The best way we have found to use it on my chem forum its to add it to a sump at some scheduled time and then have the output water run through a by-pass to a 10 micron filter to pick up the precip. One could also just put a 10 micron scok in front o fhe sump output also.
boomer

u are refering to lanthanum chloride??

that was what i was thinking of doing if using lanthanum chloride to treat....

i considered dosing into my overflow chamber via small interval dripping and using micron net to collect particles or whatever thats been bindered....

and for those bindered stuff that find it's way into the sump, i expect my skimmer (beckett style) would have fast enough turnover to rid them.....

well at least thats what i'm hopeful off....

the real concern is really negative effect on my SPS and perhaps Tangs which somebody somewhere did mention the fine particles might have issues with their gills...or something like that....

Randy

so i quess polyfilter's are not what they really claim they are worthy off ya.....

so...if GFO produce fine Iron chalk that binds to PO4 but still remain within our tanks, i'm sure they'll settle on some surface with the bindered PO4 on them which might possibly cause algae to perhaps use iron and po4 to make food and make matters worst.... is that possible or am i now starting to get paronoid.....



how about dripping lanthanum chloride just B4 my beckett style skimmer??? would it have enough contact time to pick up po4 within the skimmer body and extracted in time b4 exiting out as clean water.....

sorry to sound like PITA but i'm really looking out for any possible ways of applying lanthanum chloride to assist me with my fight with damn nasty PO4....


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Old 03/02/2008, 09:02 AM   #9
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so i quess polyfilter's are not what they really claim they are worthy off ya.....

Polyfiltersd make lots claims, but IMO, what they are good for is binding metals when metals are excessive.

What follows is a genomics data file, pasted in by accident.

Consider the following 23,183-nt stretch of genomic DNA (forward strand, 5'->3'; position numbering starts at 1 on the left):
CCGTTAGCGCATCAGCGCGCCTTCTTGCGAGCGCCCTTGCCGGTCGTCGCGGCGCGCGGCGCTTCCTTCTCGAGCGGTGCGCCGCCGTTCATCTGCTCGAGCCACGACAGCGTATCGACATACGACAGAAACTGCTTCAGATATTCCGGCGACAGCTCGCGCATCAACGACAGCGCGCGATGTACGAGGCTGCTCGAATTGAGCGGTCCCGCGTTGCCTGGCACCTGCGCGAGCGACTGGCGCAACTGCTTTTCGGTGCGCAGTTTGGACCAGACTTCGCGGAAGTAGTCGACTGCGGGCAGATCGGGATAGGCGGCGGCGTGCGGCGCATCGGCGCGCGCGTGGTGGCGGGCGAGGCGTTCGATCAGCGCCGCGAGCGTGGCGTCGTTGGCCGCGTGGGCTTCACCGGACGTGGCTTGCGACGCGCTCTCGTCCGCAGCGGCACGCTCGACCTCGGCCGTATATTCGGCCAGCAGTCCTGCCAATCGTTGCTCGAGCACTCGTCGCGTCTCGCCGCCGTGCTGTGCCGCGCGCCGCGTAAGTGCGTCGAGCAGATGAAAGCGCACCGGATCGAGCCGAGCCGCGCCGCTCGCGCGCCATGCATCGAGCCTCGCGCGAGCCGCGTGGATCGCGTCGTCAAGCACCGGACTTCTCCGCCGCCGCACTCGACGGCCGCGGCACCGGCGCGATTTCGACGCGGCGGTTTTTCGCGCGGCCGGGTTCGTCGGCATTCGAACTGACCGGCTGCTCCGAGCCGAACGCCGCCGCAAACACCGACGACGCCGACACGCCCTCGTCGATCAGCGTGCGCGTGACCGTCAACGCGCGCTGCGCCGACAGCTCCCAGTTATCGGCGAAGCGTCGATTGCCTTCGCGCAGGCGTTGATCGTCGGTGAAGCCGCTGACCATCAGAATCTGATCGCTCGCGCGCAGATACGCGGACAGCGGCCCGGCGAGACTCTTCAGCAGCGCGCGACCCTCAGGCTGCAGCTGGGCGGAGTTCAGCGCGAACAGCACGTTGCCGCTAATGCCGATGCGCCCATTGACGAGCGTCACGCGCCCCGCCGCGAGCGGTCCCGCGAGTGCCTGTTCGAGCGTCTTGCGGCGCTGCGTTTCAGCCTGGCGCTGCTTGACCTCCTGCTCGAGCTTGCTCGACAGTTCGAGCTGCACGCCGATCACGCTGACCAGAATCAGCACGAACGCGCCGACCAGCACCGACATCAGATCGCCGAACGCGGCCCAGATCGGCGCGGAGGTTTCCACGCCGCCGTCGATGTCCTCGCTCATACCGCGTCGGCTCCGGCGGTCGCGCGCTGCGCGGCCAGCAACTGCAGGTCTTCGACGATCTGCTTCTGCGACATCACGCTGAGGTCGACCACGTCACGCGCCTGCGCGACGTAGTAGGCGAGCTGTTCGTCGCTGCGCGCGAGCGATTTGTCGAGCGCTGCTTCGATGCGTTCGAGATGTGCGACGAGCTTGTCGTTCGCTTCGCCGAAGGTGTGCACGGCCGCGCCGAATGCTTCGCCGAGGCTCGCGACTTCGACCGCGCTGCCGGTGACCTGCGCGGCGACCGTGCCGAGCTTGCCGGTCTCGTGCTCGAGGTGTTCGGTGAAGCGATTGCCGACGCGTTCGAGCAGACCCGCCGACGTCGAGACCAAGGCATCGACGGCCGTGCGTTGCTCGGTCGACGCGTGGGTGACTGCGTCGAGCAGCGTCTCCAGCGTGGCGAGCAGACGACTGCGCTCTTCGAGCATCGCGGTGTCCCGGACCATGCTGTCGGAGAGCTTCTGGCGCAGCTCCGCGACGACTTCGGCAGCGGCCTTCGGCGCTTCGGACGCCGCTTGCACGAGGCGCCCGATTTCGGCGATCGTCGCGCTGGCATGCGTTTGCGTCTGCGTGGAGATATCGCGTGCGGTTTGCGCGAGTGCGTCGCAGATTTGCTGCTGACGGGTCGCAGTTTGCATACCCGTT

if GFO produce fine Iron chalk that binds to PO4 but still remain within our tanks, i'm sure they'll settle on some surface with the bindered PO4 on them which might possibly cause algae to perhaps use iron and po4 to make food and make matters worst.... is that possible or am i now starting to get paronoid.....

It is possible. That's why IO recommend rinsing it well first. But some will always get out, and I don't consider that a big deal.

how about dripping lanthanum chloride just B4 my beckett style skimmer??? would it have enough contact time to pick up po4 within the skimmer body and extracted in time b4 exiting out as clean water.....

The concern may be, like limewater in a skimmer, precipitation inside of it.

Bear in mind that lanthanum chloride will deplete alkalinity.


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Old 03/02/2008, 09:39 AM   #10
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I've used lanthanum for years in my reef tanks without problems of any kind that I'm aware of.

I dose it via a slow drip directly in front of my skimmer input. I personally would not add large amounts all at once nor directly in the tank itself as I don't want the precip in the tank.

As Randy mentioned you do want to keep an eye on your alkalinity when using it. Like any other new product you try for the first time, go slow and try it several times using small amounts and look for any possible troubles in your live stock and water chemistry.

Carlo


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Old 03/02/2008, 10:47 AM   #11
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reef

u are refering to lanthanum chloride??

Yes, that is correct


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Old 03/04/2008, 07:37 AM   #12
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thanx guys for the great info and advice....

cheers


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Old 03/04/2008, 07:40 AM   #13
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Happy Reefing.


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Old 01/25/2010, 09:40 PM   #14
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Does anyone know how effective carbon would be at removing lanthanum chloride?



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Old 01/26/2010, 07:25 AM   #15
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I expect it is not especially effective in seawater.


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Old 01/27/2010, 11:33 AM   #16
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Quote:
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Much to my dismay, since it competes with my products (Renagel and Renvela; sevelamer hydrochloride and carbonate), lanthanum carbonate is used in people to bind phosphate from the GI tract.
Just noticed this. I do a bit of phosphate binder research myself. Not development, but outcomes research. How well does it work for the people using it. I found it absolutely hilarious when I first tried some lanthanum in my tank and then realized what it was.

Anyway, I have a big pharmacy claims database that has the majority of phosphate binder fills in the US for the last three years. Randy, you've got nothing to worry about. You're number 1 by a long shot. With this new thing coming along it's like you're trying to corner the market.